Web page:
What was also weird is that to the right of the Pooh statue, there’s a “pet relief area.”  They really put aside an area 20 feet from the town’s main tourist attraction for pets to poop?  That’s gross! But handy!  I know they’re dedicated to poo(h) but this is too far!  I have never seen a pet relief area in my life.  What dog wants to wade into those long grasses?  What surprises will their paws find?  Hmm. I guess White River is “where it all began” for one Pooh, as well as “where it all ends” for the other poo.

White River Pet Relief area highway11.ca

Would you want to risk wading into those tall grasses to take a crap? No, but I know that my dog would probably fine with it.

In White River, well you could visit the giant thermometer (White River has recorded the coldest temperature ever in Canada, winning it the title of “The Coolest Spot in Canada!”), you can cross country ski, visit the railcar behind the Pooh monument, go fishing or fly out to a remote lake.  And of course, there’s a woodpile.

White River also made the news, for the wrong reasons, in 2008 when a man was stabbed on a Greyhound bus just outside of town, after the culprit had been put on the bus by police in Marathon (I believe.)

White River rail lines (Photo credit: P199 from Wiki Commons.)

White River rail lines (Photo credit: P199 from Wiki Commons.)

White River rail cars highway11.ca

Railway siding runs along White River, just outside of downtown.  (Photo credit: Patrick)

Pic Mobert: North / South

Pic Mobert North and Pic Mobert South are two First Nations communities approximately 25 minutes west of White River.

There are actually two separate communities within the Pic Mobert First Nation – Pic Mobert North and Pic Mobert South. Approximately 80 kilometres east of Marathon, the two communities have a population of about 400. I didn’t venture in since it’s off the main road and I still had hours of driving to go.

According the band’s website, the traditional name of the community is Netamisakoming, which in Ojibway describes the location of the settlement as being on the first lake past the big lake. The settlement was then named Montizambert when it served the CPR, and was shortened to Mobert in use since the 1970s. The towns are on White Lake, into which the Pic River flows, and used to be part of the Pic Heron Bay Band.

Mobert is a small community with the essentials, including gas, a health clinic, a rink, and police.

Pic Mobert hosts their annual pow-wow on the last weekend in July.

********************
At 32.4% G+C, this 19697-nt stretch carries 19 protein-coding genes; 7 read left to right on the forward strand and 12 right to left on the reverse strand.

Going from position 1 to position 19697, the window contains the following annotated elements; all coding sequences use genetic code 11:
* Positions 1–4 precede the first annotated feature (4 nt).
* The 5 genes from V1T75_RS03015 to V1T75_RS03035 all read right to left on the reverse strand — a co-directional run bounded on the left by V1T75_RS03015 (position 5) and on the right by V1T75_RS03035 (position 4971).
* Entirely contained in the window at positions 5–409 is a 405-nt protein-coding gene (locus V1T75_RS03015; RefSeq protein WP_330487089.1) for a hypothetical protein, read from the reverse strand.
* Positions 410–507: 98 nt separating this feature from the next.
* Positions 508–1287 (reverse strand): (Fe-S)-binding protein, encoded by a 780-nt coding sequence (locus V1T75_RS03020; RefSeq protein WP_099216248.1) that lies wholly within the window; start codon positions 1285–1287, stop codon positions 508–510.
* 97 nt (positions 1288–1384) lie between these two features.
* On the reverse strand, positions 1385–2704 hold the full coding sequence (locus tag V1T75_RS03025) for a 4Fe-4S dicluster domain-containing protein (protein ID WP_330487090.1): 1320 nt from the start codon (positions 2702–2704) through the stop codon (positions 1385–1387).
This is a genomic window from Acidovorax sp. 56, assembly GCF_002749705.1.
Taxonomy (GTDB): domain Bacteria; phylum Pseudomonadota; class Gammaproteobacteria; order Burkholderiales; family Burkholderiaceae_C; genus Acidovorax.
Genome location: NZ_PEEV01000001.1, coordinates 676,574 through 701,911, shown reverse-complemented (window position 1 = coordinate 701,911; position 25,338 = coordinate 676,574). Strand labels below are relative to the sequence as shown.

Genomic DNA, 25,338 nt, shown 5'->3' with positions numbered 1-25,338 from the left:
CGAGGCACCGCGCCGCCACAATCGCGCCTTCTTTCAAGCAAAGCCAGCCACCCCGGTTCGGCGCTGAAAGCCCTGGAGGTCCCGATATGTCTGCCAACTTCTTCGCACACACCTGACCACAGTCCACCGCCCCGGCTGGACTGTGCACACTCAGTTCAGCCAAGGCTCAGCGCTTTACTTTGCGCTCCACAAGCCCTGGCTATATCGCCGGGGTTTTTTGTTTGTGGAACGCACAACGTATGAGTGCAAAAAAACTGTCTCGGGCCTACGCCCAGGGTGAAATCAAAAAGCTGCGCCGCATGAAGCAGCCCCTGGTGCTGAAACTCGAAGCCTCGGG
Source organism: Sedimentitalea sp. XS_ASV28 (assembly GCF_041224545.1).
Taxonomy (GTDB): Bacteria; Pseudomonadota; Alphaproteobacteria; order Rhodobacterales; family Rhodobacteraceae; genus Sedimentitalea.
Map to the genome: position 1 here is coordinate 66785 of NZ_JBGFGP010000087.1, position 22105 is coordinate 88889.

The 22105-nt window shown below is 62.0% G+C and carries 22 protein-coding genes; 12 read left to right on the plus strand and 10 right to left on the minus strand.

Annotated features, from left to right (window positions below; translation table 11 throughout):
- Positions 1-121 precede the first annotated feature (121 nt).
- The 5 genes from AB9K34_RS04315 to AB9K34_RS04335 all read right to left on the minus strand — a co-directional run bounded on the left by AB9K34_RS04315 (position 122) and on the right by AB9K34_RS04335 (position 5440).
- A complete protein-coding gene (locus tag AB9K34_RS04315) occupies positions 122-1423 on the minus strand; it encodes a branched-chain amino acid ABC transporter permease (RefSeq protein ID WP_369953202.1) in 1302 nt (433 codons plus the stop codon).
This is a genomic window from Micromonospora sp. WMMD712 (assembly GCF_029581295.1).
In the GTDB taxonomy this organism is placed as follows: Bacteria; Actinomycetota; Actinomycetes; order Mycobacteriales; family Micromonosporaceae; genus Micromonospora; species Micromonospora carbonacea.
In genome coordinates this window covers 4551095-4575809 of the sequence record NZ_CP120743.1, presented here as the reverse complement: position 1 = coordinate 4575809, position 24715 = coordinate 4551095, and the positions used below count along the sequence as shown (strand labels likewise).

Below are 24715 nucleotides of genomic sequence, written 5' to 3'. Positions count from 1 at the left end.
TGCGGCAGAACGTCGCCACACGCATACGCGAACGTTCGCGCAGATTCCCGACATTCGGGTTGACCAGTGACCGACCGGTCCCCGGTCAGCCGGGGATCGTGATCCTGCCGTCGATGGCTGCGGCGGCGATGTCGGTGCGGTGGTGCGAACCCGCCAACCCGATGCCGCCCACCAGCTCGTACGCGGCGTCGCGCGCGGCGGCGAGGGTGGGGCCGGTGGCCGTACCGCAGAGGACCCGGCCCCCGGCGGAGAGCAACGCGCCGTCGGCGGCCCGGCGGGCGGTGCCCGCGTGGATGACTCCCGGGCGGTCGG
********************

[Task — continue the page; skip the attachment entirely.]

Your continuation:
I did not venture into town so if you have any further information or any pictures, please help me add to this.  Email me at info (at) highway11 (dot) ca.


Hemlo is the site of two current gold mines that support Marathon and the surrounding hamlets.  Another mine used to be up and running, but shut down in 2005.  I read somewhere that you can tour Hemlo Mine for free every day during the summer at 2 PM.

I didn’t take any photos so if you have any, or want to add to this page, please let me know by emailing me.  My address is info (at) highway11 (dot) ca.

Pic River

Home of the Objibways of Pic River First Nation, Pic River is a small community of about 400 people southeast of Marathon.  You’ll have to detour south on road 627 off the TransCanada.

Apparently, the mouth of the Pic River was a trading spots for years before European arrival as it offered access to northern lands and a canoe route to James Bay. The halfway point for canoers travelling the north shore of Lake Superior, “the Pic” first appeared on European maps in the mid-seventeenth century (according to Wikipedia). First Nations began to trade furs with the French in the late 1770s, prompting a French trader to set up a permanent post there by 1792. The Hudson’s Bay Company operated the post from 1821 until encroaching settlement let to its relocation in 1888. In 1914 the Pic became a treaty reserve of its traditional inhabitants, the Ojibways of Pic River.

Pic River used to be a railway town, but with the trains diminishing in importance, forestry and hydro are the town’s mainstays.  According to Wikipedia, the town is known for pioneering “run of the river” hydroelectric developments, which harness natural energy potential without fully damming the river. In and around Pic River, three generating stations feed enough hydro into the Ontario grid to power 30 000 homes.
Pic River can serve as an access point to Pukaskwa National Park. The town also had a number of unique sandy dunes where the Little Pic River reaches Lake Superior. Pic River hosts their annual pow-wow July 12-14.

I did not venture off Highway 17 (I was in a rush and just how long this detour was really started to hit me after Marathon) so if you want to add to this page, please let me know by emailing me.  My address is info (at) highway11 (dot) ca.

Heron Bay

Heron Bay is a small community southeast of Marathon.  You’ll have to detour south on road 627 off the TransCanada, but it is only a ten minute drive.